This post is long overdue. The following is from travels in Kerala, South India from February:
As I went through security the female army officer took a look at my Nalgene bottle, which naturally, I forgot to empty out. “Drink,” she said, pointing to my bag. Complying, I put the bottle to my lips and began chugging. At the half liter mark, she let me off with the classic Indian head bobble and “Ok, Ok.” On the way out of Kochin, Kerala my mind was clearly still unpacking from the week before…
Black granite massifs, some the size of rock walls in Yosemite, backdropped infinite coconut tree studded rice paddies as we headed out of the agricultural flat lands of Tamil Nadu away from Madurai and began ascending into the rugged jungle mountains–the Western Ghats. The epic stone temples of India’s most southeastern state became ancient history as we slowly winded up the western fringe by bus. Monkeys were everywhere; near the road, on the road, in trees above the road. After some gut-wrenching close calls with other buses on the road, we peaked out.
Arriving in the border town of Kumily, I could immediately tell we were in the mountains. Big or small, mountains around the world have a particular kind of essence, and the people who live in them embody it.
Dense forest filled with teak and cardamom and the occasional elephant and tiger (which are regrettably sparse these days) dominate the landscape up to the summits of the Ghats until some of the higher summits, which to my disbelief top the elevation of my former hometown of Boulder, Colorado by nearly 1,000 feet.
Our bus hummed in low gear up narrow roads until we reached our stop for the night, Thekkady, whose name means teak forest town. About 20 minutes past town, we came to complete stop. We apparently had passed our place for the night and had to turn around. To me, the logistics of this were impossible. How does a 35 foot bus turn around on a 12 foot mountain road. Paneer, the bus driver from Madras had a plan that smoked my befuddlement. After a bit of backing up, we found a little driveway where we could make it happen.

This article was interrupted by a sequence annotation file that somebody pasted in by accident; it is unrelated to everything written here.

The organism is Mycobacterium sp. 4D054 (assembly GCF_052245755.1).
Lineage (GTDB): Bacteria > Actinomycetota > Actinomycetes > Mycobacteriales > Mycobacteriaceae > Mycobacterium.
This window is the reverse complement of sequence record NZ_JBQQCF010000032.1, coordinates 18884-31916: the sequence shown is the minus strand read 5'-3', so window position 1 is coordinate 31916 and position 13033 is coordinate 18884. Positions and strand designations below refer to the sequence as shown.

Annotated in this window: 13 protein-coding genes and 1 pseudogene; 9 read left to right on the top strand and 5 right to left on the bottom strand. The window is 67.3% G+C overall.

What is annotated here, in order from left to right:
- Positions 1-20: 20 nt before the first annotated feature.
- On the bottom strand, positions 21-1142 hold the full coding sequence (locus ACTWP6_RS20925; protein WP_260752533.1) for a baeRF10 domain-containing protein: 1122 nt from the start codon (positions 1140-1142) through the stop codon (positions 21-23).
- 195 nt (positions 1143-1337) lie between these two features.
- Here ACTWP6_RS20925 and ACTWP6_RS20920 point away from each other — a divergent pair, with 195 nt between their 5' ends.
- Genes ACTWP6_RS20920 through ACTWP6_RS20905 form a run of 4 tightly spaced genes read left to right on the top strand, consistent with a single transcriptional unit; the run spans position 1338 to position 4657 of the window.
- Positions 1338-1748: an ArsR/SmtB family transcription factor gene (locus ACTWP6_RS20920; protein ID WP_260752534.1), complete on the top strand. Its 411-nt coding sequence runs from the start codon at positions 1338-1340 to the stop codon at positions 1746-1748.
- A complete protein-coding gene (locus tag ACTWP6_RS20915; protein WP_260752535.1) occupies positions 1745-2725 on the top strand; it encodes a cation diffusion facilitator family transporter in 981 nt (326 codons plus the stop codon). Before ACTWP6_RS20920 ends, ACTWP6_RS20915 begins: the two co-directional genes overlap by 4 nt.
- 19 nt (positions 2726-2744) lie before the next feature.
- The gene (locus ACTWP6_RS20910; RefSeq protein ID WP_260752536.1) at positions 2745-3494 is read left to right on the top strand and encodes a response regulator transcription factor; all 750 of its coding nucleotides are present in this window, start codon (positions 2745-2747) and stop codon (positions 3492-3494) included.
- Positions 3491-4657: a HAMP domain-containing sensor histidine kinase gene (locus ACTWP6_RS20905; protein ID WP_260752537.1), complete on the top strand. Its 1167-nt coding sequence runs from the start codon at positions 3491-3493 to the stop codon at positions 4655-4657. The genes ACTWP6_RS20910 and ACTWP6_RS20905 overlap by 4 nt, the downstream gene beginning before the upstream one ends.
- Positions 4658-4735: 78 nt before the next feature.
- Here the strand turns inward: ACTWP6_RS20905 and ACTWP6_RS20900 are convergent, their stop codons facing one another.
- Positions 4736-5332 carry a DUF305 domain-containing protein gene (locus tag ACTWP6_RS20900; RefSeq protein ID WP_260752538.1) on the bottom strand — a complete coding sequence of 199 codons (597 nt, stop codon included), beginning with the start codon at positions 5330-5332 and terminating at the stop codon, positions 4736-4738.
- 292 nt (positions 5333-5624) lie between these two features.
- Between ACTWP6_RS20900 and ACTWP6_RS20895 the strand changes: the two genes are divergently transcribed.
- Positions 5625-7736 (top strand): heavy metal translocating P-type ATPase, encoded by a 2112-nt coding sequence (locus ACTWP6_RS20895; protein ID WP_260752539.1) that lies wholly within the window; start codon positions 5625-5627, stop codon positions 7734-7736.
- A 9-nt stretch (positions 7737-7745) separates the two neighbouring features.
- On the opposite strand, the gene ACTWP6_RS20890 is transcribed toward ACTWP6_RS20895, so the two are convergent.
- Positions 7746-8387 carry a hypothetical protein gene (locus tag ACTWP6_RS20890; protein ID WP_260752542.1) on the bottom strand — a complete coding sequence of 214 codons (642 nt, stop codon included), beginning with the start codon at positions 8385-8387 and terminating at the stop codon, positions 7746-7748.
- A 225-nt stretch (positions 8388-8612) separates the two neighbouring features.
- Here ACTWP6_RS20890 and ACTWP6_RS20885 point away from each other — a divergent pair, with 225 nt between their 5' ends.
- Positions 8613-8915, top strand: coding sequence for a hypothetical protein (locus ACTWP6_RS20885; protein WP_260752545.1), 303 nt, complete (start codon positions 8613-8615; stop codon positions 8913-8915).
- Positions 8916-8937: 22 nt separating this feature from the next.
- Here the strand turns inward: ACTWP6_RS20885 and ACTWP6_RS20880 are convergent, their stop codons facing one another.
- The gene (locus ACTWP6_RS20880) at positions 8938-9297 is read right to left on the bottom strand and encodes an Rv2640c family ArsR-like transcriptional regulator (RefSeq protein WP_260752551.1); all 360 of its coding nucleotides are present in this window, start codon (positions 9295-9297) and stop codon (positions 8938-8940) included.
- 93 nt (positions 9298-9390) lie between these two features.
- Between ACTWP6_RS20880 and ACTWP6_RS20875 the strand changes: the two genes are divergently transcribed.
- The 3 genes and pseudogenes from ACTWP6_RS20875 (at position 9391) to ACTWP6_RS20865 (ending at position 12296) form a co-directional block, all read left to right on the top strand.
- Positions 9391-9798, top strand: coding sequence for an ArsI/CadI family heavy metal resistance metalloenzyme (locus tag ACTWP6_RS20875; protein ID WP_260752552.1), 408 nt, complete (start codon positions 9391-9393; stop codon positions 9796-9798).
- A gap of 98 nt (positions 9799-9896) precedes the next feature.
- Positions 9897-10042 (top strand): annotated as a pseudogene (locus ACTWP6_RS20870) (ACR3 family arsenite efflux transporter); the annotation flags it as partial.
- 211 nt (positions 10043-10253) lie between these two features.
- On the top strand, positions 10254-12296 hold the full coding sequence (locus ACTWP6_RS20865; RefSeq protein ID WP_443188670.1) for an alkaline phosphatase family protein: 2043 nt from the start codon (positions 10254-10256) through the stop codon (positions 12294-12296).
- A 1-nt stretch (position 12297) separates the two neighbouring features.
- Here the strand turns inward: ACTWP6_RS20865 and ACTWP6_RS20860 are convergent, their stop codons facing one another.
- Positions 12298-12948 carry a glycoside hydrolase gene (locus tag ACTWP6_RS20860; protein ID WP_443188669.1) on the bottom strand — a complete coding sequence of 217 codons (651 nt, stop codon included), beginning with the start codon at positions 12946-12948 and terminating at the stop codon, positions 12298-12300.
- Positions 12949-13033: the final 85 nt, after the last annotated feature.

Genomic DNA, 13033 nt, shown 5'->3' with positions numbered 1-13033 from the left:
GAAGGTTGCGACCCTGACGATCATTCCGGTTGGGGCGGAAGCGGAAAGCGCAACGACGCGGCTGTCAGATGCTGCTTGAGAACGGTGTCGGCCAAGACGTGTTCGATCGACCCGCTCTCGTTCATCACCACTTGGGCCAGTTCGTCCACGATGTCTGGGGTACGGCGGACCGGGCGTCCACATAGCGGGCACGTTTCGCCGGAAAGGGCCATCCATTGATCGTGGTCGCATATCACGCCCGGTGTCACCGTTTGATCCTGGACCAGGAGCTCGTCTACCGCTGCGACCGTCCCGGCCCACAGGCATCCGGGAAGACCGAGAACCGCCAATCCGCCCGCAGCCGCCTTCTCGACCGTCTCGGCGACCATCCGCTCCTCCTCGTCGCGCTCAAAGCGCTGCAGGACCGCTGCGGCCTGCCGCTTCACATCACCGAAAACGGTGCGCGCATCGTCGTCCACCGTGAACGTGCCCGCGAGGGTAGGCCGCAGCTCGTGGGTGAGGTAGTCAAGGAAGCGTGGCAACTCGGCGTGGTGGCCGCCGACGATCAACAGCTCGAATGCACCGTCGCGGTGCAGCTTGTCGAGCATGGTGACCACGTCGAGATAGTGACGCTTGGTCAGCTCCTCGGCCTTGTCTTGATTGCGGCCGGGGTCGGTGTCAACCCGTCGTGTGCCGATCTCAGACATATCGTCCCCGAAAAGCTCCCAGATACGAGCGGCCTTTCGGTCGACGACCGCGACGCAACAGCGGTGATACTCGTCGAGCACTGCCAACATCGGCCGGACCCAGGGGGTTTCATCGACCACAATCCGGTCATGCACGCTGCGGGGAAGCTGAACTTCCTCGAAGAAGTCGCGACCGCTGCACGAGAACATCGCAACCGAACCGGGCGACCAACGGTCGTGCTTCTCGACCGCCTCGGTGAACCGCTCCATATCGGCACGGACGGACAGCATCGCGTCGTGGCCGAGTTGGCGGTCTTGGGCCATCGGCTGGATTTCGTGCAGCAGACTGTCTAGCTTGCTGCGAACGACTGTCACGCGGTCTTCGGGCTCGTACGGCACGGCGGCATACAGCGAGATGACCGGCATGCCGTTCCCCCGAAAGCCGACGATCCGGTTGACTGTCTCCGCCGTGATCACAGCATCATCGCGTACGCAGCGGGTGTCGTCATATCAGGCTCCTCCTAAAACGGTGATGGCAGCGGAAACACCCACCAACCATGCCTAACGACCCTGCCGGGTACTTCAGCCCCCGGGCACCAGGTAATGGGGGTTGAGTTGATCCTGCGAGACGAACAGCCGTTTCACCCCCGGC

Arriving at Carmelia Haven, a tea plantation, spice farm and lodge, we were greeted with some fresh juice. I was elated. If there is a heaven, surely it’s got at least this much tea and other delicious greenery in equal abundance. I finally met the plant I love so much flourishing, alive and in huge numbers. To see it growing so well and in such an unfathomable quantity made me extraordinarily happy. “Thank you tea,” I thought, “thank you for doing what you do.” A world without tea would not be a world for me.
After experiencing the gorgeous Western Ghats for a few days, we headed down to Kerala’s infamous backwaters. Networks of rivers go from the ocean deep into the coconut groves and tropical rice fields. Staying in houseboats here is a must. Gigantic grilled tiger prawns with meat to rival lobster and toddy or local palm wine await along with tali plates of curry and rice. Here is where I experienced some of the finest eating I ever have in my travels. My mouth waters just thinking about them. Our boat crew were just like us. Young, trying to have fun at work. Many props for good food and solid navigation is in order.
Arriving in the port city of Kochin, we saw what seemed like an Indian version of San Diego, just with more history. Chinese fishing nets line the shore, and bay side vendors sell fresh juice. The oldest synagogue in India is also here as is a museum with all of the history related to European influence in the area. Around here, Christian names like Anthony Joseph are common, and many people are converts from the days of mission work that goes back virtually to the religion’s conception. Kerala is a unique story for India and the world. At the same time, Kathakali traditional dance is still very popular, and we were able to catch a show. This is a very intricate art form that requires hours of preparation with makeup (that you can see before the performance) and moodras or hand movements and facial expressions.
Kerala is the only state in both categories to have freely elected a communist government, then vote it out, then back in, then back out several times. It also has (by a significant margin, comparatively) the highest literacy rate in India, and has some of its finest doctors and hospitals. But Kerala is more than just figures; it is a place of deep and rich culture. Like its neighbor Tamil Nadu, Kerala has Dravidian roots that go back thousands of years before the Hindi speaking Indo-European cultures of the north. This is a place where the ancient flows into the modern in a beautiful blend of traditions.